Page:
The other big reason agencies lag: execution. Every agency likes to innovate; very few want to take a development and productize it. That's hard work. Part of the problem is the internal barriers that agencies put up, but that isn't the real key. Show me the compensation system for agency managers, and I will show you why its execution is just plain awful. Agencies reward managers for making their numbers, not for building new businesses. Who wants to risk their bonus for an upstart technology that threatens the cash cows?
A language barrier
The first thing we need is common language and to understand the difference between invention and innovation. People use these words interchangeably, but they're not the same thing. Consider "invention" as pure science and "innovation" as applied science. Innovation is how an agency can monetize marketing ideas. In marketing, however, innovation is easily distinguished from invention by following the money.
Invention is seen as the conversion of money into ideas. Innovation is viewed as the conversion of ideas into money.
This difference can be illustrated by comparing Thomas Edison with Nikola Tesla. Edison was an innovator because he made money from his ideas. Tesla was an inventor who spent money developing his inventions but was unable to monetize them.
Agencies often claim to be "leaders in innovation," and some even add patents as evidence. Patents are evidence of inventions, of having thought of something first and documenting it through a legal process. The usefulness of those inventions is unproven, so "inventions" don't always equate to "innovations." There are many patents that really don't have a use or influence on culture. Patents without a "use" are not innovation. If innovations assume the "use" of a new idea or method, then an invention that leads to innovation is really qualified by how much it changes culture, the businesses and the processes around it.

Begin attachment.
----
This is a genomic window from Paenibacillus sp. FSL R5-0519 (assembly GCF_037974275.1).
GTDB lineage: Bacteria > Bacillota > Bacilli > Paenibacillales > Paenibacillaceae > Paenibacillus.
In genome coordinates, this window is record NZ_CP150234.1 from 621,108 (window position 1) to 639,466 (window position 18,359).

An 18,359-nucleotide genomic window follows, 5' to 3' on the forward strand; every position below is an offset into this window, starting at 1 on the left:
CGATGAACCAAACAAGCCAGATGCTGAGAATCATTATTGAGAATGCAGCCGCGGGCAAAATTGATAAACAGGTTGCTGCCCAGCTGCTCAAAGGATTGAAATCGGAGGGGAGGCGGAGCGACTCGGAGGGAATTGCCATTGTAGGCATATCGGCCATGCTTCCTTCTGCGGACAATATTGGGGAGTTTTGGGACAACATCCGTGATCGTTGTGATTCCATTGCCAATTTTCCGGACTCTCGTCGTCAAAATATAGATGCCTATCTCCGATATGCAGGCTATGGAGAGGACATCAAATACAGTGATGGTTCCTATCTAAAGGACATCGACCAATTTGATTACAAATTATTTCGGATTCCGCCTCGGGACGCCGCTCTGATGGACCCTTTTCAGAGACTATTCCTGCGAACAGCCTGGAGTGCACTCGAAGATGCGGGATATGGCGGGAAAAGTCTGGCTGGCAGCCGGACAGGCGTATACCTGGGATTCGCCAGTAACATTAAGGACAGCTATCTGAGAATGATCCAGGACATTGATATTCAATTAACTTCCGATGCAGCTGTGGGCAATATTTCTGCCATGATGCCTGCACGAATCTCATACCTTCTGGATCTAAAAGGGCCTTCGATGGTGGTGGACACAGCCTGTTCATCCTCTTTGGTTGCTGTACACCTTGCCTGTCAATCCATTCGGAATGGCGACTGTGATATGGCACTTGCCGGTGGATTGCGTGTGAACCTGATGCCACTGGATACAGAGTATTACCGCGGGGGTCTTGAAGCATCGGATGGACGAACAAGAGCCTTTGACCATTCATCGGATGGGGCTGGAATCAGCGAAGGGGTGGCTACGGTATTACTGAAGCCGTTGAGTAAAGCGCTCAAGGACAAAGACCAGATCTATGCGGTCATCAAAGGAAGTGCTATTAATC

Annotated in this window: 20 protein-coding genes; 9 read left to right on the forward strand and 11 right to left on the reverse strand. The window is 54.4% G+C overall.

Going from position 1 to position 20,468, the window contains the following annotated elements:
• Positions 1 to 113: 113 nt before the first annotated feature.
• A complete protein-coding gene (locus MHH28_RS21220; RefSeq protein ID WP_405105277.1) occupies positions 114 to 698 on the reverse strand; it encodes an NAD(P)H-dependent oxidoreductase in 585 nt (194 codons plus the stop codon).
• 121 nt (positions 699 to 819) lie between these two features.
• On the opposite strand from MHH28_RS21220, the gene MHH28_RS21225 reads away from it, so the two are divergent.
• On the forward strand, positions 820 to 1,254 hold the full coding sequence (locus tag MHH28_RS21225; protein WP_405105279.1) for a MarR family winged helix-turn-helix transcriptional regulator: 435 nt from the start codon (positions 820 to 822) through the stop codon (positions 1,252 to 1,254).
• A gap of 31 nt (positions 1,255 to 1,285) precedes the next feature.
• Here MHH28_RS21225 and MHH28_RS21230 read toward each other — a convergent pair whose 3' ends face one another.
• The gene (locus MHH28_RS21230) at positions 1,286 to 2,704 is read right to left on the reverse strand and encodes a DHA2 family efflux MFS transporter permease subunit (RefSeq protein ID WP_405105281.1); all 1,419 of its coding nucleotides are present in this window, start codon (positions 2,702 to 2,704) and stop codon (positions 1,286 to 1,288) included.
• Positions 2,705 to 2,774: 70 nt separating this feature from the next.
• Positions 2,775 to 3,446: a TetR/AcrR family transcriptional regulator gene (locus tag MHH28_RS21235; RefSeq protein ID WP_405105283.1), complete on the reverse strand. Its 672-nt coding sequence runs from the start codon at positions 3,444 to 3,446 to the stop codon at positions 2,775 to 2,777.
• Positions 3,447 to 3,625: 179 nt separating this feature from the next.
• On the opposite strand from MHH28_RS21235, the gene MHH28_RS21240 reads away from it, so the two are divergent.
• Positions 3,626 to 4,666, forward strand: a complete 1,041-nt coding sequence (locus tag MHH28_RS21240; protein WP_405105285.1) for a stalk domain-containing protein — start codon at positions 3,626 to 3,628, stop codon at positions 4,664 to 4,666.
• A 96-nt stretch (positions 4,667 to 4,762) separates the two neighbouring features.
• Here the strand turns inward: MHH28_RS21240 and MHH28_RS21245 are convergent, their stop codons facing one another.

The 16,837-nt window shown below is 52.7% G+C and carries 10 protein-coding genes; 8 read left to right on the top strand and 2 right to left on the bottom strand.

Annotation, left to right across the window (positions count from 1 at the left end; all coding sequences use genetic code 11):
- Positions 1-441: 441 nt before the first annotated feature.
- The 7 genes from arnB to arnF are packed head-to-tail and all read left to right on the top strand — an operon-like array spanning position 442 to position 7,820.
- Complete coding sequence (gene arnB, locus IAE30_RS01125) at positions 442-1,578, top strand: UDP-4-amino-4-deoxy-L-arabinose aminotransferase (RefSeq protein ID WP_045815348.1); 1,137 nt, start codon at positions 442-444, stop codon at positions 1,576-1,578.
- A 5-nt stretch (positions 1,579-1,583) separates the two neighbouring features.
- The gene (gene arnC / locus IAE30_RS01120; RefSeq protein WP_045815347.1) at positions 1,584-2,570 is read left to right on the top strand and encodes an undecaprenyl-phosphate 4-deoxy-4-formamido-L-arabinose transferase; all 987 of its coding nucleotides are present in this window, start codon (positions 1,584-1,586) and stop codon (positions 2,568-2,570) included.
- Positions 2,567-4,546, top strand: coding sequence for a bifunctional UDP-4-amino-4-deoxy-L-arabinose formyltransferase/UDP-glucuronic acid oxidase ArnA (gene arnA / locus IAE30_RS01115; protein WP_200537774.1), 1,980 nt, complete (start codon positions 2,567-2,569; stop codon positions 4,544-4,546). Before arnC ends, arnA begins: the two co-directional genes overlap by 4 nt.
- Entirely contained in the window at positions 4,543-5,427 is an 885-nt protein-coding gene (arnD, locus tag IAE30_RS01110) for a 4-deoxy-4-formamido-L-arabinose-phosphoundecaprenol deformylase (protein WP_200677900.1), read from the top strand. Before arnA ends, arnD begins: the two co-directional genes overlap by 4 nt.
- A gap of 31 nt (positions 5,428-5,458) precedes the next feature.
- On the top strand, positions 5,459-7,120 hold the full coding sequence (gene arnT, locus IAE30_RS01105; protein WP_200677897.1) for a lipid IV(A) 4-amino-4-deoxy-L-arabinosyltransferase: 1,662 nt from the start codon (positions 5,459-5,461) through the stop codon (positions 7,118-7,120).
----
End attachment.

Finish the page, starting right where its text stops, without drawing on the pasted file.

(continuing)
Change culture by changing your agency
The model of a corporate R&D lab as the engine for invention has lasted for decades. What every agency regardless of size needs is single-mindedness and a sense of entrepreneurial urgency. Yes, agencies have to hit their numbers. But start carving out a piece—say, 2 percent—devoted to new ideas the agency (not the client) owns that could change culture. And celebrate the leadership for trying, and failing, with those funds. Looking at the companies and organizations considered successful in innovation—Google, Apple, Tesla, Facebook—we see common behaviors and environments. The first is the culture of cerebration—promoting employees to share and internally market their ideas. Agencies need more of this.
Transforming an agency to facilitate invention might not be a huge change, an enormous investment or a massive restructuring. It could be as simple as adding social concepts and new ways of managing and measuring success to the existing structure. Keys to success include leading from the front instead of managing down, listening to and encouraging new ideas, and leveraging the years of experience and knowledge at the top of the company to support teams of smart creative employees and help push their ideas up.
The old model is dead. It's time to build a new one.
Jason Alan Snyder is chief technology officer at Momentum Worldwide and a juror for the 2016 Project Isaac Awards.